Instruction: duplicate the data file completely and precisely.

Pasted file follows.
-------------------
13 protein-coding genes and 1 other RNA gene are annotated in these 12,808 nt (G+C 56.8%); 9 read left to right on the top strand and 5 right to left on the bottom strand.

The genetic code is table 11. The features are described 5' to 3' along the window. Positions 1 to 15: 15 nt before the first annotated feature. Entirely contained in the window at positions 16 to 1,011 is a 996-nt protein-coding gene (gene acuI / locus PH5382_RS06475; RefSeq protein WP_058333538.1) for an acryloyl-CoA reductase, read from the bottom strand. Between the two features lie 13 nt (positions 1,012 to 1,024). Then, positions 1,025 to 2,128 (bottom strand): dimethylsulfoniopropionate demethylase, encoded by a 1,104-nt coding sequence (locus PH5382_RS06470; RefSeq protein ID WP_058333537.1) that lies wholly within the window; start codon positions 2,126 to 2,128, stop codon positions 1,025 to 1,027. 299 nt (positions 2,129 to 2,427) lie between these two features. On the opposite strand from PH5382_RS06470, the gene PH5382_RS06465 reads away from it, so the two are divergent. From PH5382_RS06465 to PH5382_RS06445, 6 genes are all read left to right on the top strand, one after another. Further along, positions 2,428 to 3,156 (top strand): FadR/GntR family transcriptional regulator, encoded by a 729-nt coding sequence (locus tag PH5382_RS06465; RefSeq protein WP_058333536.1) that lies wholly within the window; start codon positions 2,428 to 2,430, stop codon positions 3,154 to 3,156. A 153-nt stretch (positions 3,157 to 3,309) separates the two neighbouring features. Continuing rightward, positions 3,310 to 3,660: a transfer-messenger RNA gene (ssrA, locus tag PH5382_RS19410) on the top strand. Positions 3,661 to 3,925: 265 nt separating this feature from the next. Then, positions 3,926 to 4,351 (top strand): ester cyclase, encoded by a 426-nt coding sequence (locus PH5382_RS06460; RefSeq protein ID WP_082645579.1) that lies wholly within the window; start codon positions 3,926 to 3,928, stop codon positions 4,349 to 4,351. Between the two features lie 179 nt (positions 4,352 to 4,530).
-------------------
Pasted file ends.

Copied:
13 protein-coding genes and 1 other RNA gene are annotated in these 12,808 nt (G+C 56.8%); 9 read left to right on the top strand and 5 right to left on the bottom strand.

The genetic code is table 11. The features are described 5' to 3' along the window. Positions 1 to 15: 15 nt before the first annotated feature. Entirely contained in the window at positions 16 to 1,011 is a 996-nt protein-coding gene (gene acuI / locus PH5382_RS06475; RefSeq protein WP_058333538.1) for an acryloyl-CoA reductase, read from the bottom strand. Between the two features lie 13 nt (positions 1,012 to 1,024). Then, positions 1,025 to 2,128 (bottom strand): dimethylsulfoniopropionate demethylase, encoded by a 1,104-nt coding sequence (locus PH5382_RS06470; RefSeq protein ID WP_058333537.1) that lies wholly within the window; start codon positions 2,126 to 2,128, stop codon positions 1,025 to 1,027. 299 nt (positions 2,129 to 2,427) lie between these two features. On the opposite strand from PH5382_RS06470, the gene PH5382_RS06465 reads away from it, so the two are divergent. From PH5382_RS06465 to PH5382_RS06445, 6 genes are all read left to right on the top strand, one after another. Further along, positions 2,428 to 3,156 (top strand): FadR/GntR family transcriptional regulator, encoded by a 729-nt coding sequence (locus tag PH5382_RS06465; RefSeq protein WP_058333536.1) that lies wholly within the window; start codon positions 2,428 to 2,430, stop codon positions 3,154 to 3,156. A 153-nt stretch (positions 3,157 to 3,309) separates the two neighbouring features. Continuing rightward, positions 3,310 to 3,660: a transfer-messenger RNA gene (ssrA, locus tag PH5382_RS19410) on the top strand. Positions 3,661 to 3,925: 265 nt separating this feature from the next. Then, positions 3,926 to 4,351 (top strand): ester cyclase, encoded by a 426-nt coding sequence (locus PH5382_RS06460; RefSeq protein ID WP_082645579.1) that lies wholly within the window; start codon positions 3,926 to 3,928, stop codon positions 4,349 to 4,351. Between the two features lie 179 nt (positions 4,352 to 4,530).